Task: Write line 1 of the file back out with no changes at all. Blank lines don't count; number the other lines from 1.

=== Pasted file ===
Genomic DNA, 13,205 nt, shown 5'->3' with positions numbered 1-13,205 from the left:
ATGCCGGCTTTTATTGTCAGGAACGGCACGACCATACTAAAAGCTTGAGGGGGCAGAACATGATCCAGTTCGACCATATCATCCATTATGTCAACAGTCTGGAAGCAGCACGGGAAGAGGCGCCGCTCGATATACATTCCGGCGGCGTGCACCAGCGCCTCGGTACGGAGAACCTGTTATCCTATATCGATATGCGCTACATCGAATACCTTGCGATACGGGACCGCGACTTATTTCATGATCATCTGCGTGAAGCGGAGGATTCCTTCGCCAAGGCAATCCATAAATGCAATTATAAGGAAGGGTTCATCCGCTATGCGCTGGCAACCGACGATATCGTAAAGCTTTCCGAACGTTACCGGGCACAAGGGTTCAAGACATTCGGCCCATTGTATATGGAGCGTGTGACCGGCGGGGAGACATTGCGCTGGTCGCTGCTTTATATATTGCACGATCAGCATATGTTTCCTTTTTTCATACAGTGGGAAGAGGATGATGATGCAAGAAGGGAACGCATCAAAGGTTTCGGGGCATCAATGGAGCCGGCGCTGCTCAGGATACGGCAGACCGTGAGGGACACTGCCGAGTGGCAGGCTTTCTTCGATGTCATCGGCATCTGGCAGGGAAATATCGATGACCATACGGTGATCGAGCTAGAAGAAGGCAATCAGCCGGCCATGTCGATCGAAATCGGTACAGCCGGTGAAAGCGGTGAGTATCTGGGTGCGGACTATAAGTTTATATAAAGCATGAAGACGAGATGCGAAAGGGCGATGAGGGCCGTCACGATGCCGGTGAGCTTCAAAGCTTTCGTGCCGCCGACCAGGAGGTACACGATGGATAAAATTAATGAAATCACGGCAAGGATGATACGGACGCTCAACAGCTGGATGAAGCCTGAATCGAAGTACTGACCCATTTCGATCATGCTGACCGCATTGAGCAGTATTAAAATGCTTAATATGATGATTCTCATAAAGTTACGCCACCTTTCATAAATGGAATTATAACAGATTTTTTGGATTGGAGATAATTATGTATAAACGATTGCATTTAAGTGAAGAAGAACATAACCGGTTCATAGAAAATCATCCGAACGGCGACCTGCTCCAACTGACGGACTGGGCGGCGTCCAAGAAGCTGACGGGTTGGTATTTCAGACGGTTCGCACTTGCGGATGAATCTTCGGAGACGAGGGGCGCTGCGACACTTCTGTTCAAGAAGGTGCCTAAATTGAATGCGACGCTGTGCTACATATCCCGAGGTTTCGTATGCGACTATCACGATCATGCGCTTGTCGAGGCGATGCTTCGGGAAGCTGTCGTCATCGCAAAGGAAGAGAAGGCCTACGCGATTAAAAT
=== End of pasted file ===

Genomic DNA, 13,205 nt, shown 5'->3' with positions numbered 1-13,205 from the left: